Basics of Protein Phosphorylation Part III: Family Ties – Diversity and Similarity Among Protein Kinases

by on 29th of September, 2010 in Protein Analysis, Detection & Assay
Avatar of Christopher Dieni
About Christopher Dieni
Chris is an alumnus of Concordia University in Montreal, Quebec, Canada, where he completed his undergraduate degree and researched peroxisome biogenesis mutations in yeast. He has a Ph.D. in Chemistry from Carleton University in Ottawa, Ontario, Canada, where he studied the comparative biochemistry and physiology of frogs that could freeze solid and thaw back to life, as naturally as we go to sleep and wake up. Chris then moved to a postdoc at Penn State, studying the regulation of protein complexes in cancer biochemistry. He is currently back in Montreal, working in the biotech industry of probiotics. His interests lie in metabolic adaptation to stress, with a focus on enzymology, reversible protein phosphorylation and signal transduction.
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So far in our “Basics” series, we’ve taken an overview of the major players involved in protein phosphorylation, and some of the tools that one might use to study them. Now, we’ll return to the protein kinases to take a deeper look- though our “deeper” look will barely scratch the surface, as there are currently over 500 known kinases with several thousand targets. We’ll talk about the amino acids phosphorylated by kinases, the families of protein kinases, and how they choose their targets.

Three’s a crowd

20 amino acids are shared amongst all forms of life, used to build the proteins that allow the biochemistry to take place. Out of those 20, several have the electron-rich functional groups containing oxygen, nitrogen, and even sulphur to which an inorganic phosphate group could be added. Even so, only three amino acids are most commonly recognized as phosphorylatable: serine, threonine, and tyrosine. Kinases generally fall into two categories: they will either phosphorylate the smaller serine and/or threonine- usually interchangeably- or they will phosphorylate the bulkier aromatic tyrosine. They are thus appropriately named the protein serine/threonine kinases (PSTKs) and protein tyrosine kinases (PTKs). As easy as it would be to say that these are strict barriers- especially in a “Basics” article- nothing in biosciences is ever so rigid. Some kinases have the ability to phosphorylate both serine/threonine and tyrosine. Those that are well-known to do so are termed dual-specificity kinases, or mixed kinases.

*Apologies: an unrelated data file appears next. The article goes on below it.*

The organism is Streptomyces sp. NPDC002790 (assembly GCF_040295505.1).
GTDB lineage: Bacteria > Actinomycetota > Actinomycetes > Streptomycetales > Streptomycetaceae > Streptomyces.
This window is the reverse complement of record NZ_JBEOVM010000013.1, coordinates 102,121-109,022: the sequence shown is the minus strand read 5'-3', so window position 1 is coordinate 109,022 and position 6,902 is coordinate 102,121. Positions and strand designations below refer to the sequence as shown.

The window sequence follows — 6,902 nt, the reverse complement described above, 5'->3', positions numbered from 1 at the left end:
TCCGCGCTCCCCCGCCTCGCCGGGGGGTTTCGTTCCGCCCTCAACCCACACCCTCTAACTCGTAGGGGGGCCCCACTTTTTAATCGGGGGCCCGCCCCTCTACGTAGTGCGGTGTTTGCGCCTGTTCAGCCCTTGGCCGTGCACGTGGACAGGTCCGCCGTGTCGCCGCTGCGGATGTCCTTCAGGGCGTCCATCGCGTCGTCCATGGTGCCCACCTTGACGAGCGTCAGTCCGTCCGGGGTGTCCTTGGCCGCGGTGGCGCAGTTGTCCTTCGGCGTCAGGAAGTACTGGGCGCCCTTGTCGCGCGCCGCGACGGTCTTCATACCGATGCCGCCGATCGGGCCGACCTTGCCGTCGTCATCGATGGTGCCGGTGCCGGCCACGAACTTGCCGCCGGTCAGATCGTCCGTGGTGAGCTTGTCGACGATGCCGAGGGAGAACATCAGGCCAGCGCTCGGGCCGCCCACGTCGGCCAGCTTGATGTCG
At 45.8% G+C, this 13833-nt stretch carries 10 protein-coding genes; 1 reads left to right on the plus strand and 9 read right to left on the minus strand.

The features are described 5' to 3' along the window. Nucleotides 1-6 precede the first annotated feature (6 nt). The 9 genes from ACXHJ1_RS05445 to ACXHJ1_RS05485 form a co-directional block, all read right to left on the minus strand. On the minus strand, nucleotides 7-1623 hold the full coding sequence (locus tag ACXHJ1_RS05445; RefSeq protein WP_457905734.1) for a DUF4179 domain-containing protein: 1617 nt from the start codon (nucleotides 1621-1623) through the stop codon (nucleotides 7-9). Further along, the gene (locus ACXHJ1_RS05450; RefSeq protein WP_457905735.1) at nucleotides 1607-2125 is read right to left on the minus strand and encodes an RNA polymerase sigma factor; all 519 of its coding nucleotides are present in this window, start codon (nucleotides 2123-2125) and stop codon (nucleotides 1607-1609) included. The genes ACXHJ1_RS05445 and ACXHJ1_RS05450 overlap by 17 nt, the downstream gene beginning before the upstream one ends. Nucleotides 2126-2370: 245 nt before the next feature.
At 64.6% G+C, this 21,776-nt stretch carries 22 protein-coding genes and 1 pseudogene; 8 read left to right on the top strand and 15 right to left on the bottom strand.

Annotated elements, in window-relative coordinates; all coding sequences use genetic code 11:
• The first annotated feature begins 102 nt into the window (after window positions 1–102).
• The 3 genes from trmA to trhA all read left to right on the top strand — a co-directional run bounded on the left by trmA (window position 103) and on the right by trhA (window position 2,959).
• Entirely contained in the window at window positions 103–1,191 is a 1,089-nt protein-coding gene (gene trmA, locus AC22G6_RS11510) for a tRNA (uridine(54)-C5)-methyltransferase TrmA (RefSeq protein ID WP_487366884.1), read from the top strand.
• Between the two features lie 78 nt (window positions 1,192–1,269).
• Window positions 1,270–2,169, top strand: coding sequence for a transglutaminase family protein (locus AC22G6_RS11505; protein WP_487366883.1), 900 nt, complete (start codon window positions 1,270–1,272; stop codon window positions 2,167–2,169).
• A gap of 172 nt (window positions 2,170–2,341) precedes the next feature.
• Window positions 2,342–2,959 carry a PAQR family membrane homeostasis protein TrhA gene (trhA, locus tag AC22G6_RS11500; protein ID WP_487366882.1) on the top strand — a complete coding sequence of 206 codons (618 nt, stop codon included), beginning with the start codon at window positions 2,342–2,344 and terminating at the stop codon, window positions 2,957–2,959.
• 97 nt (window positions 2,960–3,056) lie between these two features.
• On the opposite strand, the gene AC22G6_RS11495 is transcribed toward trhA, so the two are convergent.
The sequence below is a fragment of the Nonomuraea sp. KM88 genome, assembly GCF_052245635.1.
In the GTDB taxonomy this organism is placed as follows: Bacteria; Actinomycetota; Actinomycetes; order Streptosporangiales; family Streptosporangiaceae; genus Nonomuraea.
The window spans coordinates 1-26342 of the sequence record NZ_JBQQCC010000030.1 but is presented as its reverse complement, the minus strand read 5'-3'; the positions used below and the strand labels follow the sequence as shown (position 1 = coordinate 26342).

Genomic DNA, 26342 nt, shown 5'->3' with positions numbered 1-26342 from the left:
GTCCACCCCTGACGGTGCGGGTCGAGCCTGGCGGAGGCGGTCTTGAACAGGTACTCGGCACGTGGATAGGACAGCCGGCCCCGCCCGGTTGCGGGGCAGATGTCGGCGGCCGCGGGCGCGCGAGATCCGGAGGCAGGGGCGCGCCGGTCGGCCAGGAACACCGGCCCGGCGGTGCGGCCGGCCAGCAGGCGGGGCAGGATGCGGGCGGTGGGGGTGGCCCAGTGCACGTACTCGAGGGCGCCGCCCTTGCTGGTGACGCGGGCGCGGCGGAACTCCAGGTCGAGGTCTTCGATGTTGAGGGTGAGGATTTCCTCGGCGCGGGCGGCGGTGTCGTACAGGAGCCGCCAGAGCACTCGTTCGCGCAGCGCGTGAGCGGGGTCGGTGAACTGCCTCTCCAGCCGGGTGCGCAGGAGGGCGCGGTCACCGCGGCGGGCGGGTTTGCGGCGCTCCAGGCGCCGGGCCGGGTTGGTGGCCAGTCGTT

While these 3 phosphorylated amino acids exist in eukaryotic proteins, other amino acids can, less commonly, be phosphorylated. Histidine kinases, for instance, are more prominent in bacteria and barely seen in humans. That said, each passing year allows more and more histidine kinase discoveries to creep into mammalian systems.

The code (and no… not Da Vinci’s)

All proteins have at least one serine or threonine present in their primary amino acid sequence. Realistically, they have many, many more than one. Does that mean that a PSTK will phosphorylate every single serine and threonine in every single protein? Clearly, they won’t. Just as all enzymes have a discrimination and recognition for their appropriate substrate, so too do kinases have recognition for which sites they should be phosphorylating. In the process of phosphorylating an amino acid, kinases also recognize and bind to adjacent amino acids towards both the N- and C-termini of the phosphorylation site, known as a consensus sequence. The presence or absence of these consensus sequences determine whether a certain protein will be phosphorylated by a given kinase. Recall even from my previous article on tools that phospho-specific antibodies- another biochemical interface like a kinase binding site- will also recognize not only a phosphorylated amino acid, but also an “epitope” of adjacent amino acids.